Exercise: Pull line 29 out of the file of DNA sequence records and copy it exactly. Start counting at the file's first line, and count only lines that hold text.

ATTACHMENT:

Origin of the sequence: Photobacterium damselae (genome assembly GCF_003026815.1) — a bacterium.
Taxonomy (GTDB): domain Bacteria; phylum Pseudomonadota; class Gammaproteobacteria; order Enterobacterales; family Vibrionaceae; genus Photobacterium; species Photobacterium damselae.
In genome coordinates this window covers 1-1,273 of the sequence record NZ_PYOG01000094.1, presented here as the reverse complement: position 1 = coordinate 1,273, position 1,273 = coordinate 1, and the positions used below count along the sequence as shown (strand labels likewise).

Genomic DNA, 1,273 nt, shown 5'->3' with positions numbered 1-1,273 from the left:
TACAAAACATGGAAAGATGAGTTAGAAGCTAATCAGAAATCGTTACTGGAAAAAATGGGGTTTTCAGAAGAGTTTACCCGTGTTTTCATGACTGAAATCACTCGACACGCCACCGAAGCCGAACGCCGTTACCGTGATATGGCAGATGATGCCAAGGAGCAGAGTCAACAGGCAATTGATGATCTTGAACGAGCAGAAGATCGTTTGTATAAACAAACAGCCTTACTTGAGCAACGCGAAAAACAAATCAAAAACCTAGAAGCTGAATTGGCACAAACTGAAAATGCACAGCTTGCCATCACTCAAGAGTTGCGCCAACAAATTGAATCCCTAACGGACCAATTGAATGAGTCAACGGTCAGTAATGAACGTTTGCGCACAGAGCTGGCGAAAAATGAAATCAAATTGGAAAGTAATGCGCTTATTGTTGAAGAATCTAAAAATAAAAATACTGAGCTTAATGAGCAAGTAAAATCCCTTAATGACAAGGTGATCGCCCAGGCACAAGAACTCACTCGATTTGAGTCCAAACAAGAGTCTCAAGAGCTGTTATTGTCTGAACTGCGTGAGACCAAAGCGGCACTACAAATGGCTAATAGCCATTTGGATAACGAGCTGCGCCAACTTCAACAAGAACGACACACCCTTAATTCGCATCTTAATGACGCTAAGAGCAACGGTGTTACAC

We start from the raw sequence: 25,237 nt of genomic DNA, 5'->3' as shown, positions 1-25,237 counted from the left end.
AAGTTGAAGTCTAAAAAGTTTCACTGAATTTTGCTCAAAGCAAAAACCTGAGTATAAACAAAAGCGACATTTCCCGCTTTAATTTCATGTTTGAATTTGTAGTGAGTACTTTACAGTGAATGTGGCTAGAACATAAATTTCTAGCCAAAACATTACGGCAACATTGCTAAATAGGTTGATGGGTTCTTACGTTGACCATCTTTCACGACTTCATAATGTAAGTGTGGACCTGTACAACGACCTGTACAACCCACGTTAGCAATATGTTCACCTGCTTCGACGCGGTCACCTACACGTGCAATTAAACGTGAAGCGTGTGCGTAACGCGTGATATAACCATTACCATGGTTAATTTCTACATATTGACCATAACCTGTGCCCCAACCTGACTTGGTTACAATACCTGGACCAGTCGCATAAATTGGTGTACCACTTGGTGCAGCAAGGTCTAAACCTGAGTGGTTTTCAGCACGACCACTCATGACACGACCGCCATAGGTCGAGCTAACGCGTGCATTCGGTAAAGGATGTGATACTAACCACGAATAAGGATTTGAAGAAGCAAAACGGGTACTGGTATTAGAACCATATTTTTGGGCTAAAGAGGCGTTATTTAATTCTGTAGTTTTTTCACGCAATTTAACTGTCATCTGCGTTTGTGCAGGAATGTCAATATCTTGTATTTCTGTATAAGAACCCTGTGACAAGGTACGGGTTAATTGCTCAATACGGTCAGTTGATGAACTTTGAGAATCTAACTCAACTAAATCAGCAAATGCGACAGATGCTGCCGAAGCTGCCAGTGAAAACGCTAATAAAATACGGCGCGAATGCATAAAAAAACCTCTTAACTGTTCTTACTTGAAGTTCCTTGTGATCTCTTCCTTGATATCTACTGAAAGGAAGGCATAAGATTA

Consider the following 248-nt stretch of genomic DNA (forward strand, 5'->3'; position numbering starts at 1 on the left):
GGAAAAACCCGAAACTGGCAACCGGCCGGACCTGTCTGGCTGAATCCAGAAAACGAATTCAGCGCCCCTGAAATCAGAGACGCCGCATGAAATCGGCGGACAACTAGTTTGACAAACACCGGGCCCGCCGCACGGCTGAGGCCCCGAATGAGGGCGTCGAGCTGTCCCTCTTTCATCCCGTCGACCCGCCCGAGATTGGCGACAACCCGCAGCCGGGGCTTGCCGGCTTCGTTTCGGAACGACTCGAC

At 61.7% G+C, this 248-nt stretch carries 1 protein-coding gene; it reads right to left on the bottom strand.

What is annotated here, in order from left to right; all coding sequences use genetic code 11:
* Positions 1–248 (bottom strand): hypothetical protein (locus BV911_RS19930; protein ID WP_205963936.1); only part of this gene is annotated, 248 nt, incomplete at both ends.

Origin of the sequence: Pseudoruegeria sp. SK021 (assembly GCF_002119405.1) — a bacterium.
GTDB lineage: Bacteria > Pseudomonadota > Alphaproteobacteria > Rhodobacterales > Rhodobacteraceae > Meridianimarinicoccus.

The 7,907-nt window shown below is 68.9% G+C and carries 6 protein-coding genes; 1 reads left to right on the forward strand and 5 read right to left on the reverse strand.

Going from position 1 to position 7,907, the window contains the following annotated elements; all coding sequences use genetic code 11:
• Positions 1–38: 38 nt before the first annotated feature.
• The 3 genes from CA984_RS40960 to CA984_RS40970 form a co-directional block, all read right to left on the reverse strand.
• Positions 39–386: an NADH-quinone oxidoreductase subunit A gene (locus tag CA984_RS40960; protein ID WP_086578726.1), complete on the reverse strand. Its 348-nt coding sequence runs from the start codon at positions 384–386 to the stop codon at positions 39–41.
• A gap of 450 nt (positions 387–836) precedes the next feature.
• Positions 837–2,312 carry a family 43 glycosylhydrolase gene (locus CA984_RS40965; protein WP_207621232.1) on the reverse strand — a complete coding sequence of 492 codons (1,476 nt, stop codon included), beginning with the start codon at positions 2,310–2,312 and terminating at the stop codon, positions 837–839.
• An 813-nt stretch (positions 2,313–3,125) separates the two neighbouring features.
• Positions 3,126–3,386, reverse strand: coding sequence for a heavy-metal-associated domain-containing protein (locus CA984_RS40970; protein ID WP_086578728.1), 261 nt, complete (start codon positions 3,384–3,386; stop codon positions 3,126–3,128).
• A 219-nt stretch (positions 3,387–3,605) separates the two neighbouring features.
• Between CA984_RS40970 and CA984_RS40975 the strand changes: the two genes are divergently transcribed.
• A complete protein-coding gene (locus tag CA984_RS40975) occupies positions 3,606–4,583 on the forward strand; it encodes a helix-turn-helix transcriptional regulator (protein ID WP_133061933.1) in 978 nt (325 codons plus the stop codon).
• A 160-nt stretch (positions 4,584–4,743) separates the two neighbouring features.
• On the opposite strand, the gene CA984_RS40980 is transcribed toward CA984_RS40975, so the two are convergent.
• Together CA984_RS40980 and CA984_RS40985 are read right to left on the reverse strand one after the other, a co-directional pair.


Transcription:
• Together CA984_RS40980 and CA984_RS40985 are read right to left on the reverse strand one after the other, a co-directional pair.